– The number of breaths I took on June 8, 1998.
– The number of hairs on my head at noon on February 19, 1979.

Now, if truth is defined by the desirable results it produces, the two statements above would probably be false from a pragmatist perspective, considering the truth of these two statements could hardly be found  useful in any substantive way. Any possible use in believing either of the two statements above is incidental to their truth; it would not define them as true.

Now, to be clear, I’m not advocating for a foundationalist epistemology here, or any type of narrow reductionistic, materialist, scientific realist perspective, or even indicating that the pragmatist approach is all wrong. Quite the contrary, as I have said, I admire the pragmatist approach quite a bit, BUT it does have it’s limits/problems. Some things may not be “useful” in a strictly utilitarian, capitalistic, kill or be killed, survival of the fittest sort of way, but that doesn’t mean they’re not meaningful and/or truthful. Art and play are two other things that could very well fit into this category of being completely useless. I could get by in life just fine without playing games or looking at/enjoying any sort of art.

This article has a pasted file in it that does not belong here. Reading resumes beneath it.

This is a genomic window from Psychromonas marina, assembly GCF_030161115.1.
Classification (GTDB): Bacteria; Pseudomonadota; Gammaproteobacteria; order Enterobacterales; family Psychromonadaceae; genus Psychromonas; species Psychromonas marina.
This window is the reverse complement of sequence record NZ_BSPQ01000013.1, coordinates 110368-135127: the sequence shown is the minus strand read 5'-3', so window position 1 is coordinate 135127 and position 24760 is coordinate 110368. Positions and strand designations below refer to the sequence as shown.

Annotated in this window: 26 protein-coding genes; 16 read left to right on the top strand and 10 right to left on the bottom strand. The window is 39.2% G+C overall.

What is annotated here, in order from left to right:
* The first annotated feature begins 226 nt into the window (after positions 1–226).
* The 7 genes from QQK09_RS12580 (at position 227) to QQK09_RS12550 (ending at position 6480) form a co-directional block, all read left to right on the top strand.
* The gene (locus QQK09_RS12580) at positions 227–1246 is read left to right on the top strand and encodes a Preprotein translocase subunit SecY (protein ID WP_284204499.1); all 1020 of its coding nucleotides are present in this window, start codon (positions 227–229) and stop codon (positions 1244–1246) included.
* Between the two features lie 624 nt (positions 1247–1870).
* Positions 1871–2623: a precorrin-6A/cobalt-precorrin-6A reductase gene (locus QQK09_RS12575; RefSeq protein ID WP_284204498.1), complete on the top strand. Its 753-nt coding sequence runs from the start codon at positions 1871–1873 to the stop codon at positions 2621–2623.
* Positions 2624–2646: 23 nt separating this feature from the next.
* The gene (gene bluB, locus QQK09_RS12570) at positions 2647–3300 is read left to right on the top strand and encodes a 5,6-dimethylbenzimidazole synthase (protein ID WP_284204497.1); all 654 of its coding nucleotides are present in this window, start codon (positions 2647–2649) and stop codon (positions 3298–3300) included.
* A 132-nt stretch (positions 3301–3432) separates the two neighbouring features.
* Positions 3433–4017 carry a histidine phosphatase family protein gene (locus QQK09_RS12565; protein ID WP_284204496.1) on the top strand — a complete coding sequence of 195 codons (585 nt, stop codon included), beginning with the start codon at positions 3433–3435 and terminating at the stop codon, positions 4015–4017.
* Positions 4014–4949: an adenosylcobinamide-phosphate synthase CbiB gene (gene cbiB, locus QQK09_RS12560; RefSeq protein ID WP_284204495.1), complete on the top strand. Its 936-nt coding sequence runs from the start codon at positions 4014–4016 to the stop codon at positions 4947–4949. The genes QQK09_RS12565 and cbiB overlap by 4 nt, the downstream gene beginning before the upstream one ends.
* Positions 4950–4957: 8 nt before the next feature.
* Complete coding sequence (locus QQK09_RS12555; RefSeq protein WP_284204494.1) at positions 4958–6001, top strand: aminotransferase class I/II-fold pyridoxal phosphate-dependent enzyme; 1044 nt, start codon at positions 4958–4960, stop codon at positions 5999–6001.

Additionally, it should be said that holding too closely to this notion of something only being “true” if it works might come up short in the face of injustice or oppression. Here is Casey Nelson Blake discussing this:

“On the left, starting with the years 1910–19, and particularly during World War I, a reaction against pragmatism set in among some of its most ardent believers, who felt that the doctrine came up short at moments of great political and international military crisis. This is not the time to talk about the debate surrounding World War I, a debate in which Dewey figured so prominently, but it’s fair to say that his student and follower, Randolph Bourne, the brilliant cultural critic and Columbia graduate who had studied with Dewey, was the first of a whole series of radical critics of pragmatism who argued that pragmatists, in their insistence that what is true is what works, had essentially paralyzed the imagination; they had disabled the creativity of human beings in the face of an unjust order. Sometimes, Bourne and other leftist critics argued, what is true is what doesn’t work, what stands at odds with the existing state of affairs, and one must stay loyal to that truth in the face of a hostile environment.”